One of the people behind the large anti-lockdown protest movement in North Carolina says she’s tested positive for COVID-19 — and thinks her subsequent quarantine order violated her civil rights.
Audrey Whitlock, an administrator of the ReOpen NC Facebook page, posted about her condition in the group, which has nearly 70,000 members, on Sunday morning, a local CBS affiliate first reported. She described herself as an “asymptomatic COVID19 positive patient” and stated that her two-week quarantine ends Tuesday.
Whitlock, along with two other mothers, formed the private ReOpen NC Facebook group on April 7. Since then, they’ve helped lead the charge for two protests, both in Raleigh, on April 14 and April 21. Around 100 people showed up to the first protest, and well over 300 showed up to the second. Many protesters were frustrated Americans who are eager to get back to work. Others carried signs calling coronavirus a “scam-demic” or promoting fringe conspiracy theories, such as 5G wireless causing COVID-19.
Whitlock didn’t respond to VICE News’ request or comment about whether she attended those events. ReOpenNC co-founder Ashley Smith told WXII12 that Whitlock tested positive three weeks ago and has not attended any protests (if she had broken quarantine to attend, that would be considered a criminal offense, according to the CDC).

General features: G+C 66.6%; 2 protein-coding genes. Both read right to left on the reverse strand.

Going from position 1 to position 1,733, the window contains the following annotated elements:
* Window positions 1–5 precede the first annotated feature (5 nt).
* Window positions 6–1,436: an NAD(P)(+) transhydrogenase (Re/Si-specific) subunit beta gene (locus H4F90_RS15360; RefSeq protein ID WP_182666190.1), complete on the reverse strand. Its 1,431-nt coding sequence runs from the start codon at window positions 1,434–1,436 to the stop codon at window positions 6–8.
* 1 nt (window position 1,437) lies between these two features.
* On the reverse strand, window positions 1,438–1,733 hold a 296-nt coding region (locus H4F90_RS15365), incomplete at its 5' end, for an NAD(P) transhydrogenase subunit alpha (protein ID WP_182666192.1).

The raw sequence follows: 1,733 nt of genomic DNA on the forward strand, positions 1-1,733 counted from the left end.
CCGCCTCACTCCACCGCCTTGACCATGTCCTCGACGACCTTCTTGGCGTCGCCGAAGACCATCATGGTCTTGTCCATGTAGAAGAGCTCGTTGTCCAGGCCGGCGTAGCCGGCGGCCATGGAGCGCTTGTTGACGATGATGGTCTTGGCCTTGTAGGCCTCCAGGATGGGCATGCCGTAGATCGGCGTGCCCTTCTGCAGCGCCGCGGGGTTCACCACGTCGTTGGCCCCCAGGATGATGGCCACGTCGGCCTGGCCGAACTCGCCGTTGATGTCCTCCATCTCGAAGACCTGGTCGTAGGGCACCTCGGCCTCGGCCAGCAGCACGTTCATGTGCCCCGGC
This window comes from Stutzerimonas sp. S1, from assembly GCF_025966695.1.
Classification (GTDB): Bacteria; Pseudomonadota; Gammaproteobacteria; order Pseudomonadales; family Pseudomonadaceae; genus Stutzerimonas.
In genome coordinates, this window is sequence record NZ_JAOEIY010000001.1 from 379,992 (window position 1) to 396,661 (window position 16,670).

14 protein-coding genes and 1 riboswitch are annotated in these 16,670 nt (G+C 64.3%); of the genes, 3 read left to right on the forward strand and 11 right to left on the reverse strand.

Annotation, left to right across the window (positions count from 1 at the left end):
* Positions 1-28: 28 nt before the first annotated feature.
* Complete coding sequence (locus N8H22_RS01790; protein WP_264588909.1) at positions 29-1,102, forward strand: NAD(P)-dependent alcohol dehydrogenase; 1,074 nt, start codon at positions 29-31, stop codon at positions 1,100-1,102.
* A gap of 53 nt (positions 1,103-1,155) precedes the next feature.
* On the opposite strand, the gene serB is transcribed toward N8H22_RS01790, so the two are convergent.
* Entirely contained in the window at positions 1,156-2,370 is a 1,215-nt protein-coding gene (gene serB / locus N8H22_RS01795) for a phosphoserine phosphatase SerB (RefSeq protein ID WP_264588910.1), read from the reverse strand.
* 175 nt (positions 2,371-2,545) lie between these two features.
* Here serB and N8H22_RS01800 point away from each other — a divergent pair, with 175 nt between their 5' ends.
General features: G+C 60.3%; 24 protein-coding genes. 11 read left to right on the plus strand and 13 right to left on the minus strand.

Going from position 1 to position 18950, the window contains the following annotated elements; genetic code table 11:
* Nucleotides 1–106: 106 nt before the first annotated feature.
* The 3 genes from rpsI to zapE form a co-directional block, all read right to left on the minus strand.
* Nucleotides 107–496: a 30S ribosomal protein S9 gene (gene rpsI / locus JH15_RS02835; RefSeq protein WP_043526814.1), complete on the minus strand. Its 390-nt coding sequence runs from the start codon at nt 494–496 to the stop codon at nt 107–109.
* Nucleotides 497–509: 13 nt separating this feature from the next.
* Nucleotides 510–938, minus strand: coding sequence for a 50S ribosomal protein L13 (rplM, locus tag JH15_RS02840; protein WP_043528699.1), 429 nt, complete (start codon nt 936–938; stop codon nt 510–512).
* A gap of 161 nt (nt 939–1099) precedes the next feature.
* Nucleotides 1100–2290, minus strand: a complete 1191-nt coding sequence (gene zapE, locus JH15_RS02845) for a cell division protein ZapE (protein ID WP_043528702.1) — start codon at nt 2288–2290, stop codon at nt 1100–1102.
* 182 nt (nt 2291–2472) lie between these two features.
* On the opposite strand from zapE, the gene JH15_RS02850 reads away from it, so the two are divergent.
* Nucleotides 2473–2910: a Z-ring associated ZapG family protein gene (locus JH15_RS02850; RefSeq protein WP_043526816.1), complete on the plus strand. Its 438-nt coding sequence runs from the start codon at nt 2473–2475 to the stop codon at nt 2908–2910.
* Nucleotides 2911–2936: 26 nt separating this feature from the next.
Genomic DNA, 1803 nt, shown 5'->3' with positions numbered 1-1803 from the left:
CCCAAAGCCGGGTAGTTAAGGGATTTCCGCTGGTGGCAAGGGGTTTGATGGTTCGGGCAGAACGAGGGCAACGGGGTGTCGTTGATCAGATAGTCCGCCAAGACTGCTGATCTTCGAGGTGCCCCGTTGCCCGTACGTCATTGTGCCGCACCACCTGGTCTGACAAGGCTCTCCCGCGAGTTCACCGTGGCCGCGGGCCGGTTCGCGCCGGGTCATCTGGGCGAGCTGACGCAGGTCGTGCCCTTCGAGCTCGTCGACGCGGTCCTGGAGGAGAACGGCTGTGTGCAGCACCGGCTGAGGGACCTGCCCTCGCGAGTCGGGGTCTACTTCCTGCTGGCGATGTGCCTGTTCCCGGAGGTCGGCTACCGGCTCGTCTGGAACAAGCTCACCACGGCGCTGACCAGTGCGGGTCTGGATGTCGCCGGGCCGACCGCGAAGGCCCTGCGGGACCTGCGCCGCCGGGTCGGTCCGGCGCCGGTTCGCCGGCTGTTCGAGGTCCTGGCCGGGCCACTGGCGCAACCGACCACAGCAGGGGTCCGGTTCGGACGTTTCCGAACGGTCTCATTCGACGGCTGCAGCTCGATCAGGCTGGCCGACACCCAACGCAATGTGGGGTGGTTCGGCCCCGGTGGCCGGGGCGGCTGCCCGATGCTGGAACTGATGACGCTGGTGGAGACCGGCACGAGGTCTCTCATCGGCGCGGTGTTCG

Still, Whitlock’s condition is troubling given her central role in an anti-lockdown protest movement that demands an end to scientifically-informed measures designed to contain the spread of the virus that’s killed nearly 55,000 people in the U.S. so far. On Saturday, North Carolina reported 571 new COVID-19 cases, the largest day-to-day increase that the state has seen so far. Since March 27, North Carolinians have been under a stay-at-home order. That order was set to expire on April 29, but last week Democratic Gov. Roy Cooper extended it until May 8.
In the Facebook post, Whitlock claimed that members of her family developed flu-like symptoms in late February but were never tested for coronavirus. She said she got a test earlier this month for antibodies to see if she’d already had the virus. The test showed her as negative for antibodies — and positive for current infection of COVID-19.
Whitlock is using her alleged plight to rail against quarantine measures, which she says violated her constitutional rights by prohibiting her from attending protests and denied her “freedom of religion.”
“The reality is that modern society has not been able to eradicate contagious viruses. A typical public health quarantine would occur in a medical facility,” Whitlock wrote on the private Facebook page, CBS reported. “I have been told not to participate in public or private accommodations as requested by the government, and therefore denied my 1st amendment right of freedom of religion.”
Another ReOpen NC event is scheduled to take place Tuesday. At least 45 states have already held or will soon hold their own anti-lockdown protests.
Cover: Protesters from a grassroots organization called REOPEN NC gather to pressure North Carolina Governor Roy Cooper to reopen the State in Raleigh, NC, United States on April 21, 2020. (Photo by Peter Zay/Anadolu Agency via Getty Images)